Letter processing in reading and spelling: Some dissociations

Brenda C. Rapp, Alfonso Caramazza

Research output: Contribution to journalArticlepeer-review

15 Scopus citations


We describe the complex pattern of spared and impaired performance observed in a neurologically impaired subject on a number of letter processing tasks including: written letter naming, alphabetization, matching across typecase and font, oral and written spelling to dictation, and across-case letter priming. The observed dissociation in performance between the naming of written letters and the naming of letters in oral spelling as well as the dissociation between oral spelling and written spelling are shown to support a model of letter processing in which a distinction is drawn between visuo-spatial and abstract levels of letter representation. We also describe symmetrical deficits in the reading and writing of letters. These can be understood: in reading, as the result of an impairment to the processes which mediate the conversion of visuo-spatial letter representations to abstract representations, and in writing, as a deficit to the processes which negotiate the apparently reverse operation. This finding is interpreted within the context of the notions of neural and functional proximity and we raise the possibility that processes which perform distinct computations may, nonetheless, share certain computational resources.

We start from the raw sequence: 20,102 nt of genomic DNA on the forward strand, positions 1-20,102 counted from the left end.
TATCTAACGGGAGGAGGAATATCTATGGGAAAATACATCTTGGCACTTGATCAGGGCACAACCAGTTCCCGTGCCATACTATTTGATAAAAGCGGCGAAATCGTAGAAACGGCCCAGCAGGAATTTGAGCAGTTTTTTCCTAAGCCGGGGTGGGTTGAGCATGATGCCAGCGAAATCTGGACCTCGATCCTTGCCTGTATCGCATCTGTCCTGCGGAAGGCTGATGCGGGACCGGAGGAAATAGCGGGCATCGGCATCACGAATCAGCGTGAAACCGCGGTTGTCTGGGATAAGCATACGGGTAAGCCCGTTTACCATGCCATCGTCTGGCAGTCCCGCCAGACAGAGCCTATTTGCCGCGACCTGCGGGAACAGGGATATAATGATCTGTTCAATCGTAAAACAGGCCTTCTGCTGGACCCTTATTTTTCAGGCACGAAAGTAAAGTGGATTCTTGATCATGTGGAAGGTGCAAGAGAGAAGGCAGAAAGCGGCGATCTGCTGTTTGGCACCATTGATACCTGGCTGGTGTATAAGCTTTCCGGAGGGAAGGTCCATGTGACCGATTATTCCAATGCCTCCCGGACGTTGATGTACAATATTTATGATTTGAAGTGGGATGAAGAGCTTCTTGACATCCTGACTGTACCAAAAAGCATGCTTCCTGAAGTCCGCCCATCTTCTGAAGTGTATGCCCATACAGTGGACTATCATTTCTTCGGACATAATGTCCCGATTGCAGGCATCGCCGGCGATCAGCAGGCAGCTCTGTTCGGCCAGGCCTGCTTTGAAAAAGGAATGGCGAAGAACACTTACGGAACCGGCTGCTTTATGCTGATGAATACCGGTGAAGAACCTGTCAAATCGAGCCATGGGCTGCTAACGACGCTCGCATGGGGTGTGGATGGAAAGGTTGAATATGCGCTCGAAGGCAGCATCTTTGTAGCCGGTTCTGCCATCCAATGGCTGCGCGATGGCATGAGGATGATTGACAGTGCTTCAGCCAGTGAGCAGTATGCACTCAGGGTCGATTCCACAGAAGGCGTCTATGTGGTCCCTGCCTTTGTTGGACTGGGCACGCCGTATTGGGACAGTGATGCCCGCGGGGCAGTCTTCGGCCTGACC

Original languageEnglish (US)
Pages (from-to)3-23
Number of pages21
JournalReading and Writing
Issue number1
StatePublished - Mar 1 1989


  • Acquired dyslexia
  • allographic conversion
  • letter representation
  • reading processes

ASJC Scopus subject areas

  • Neuropsychology and Physiological Psychology
  • Education
  • Linguistics and Language
  • Speech and Hearing


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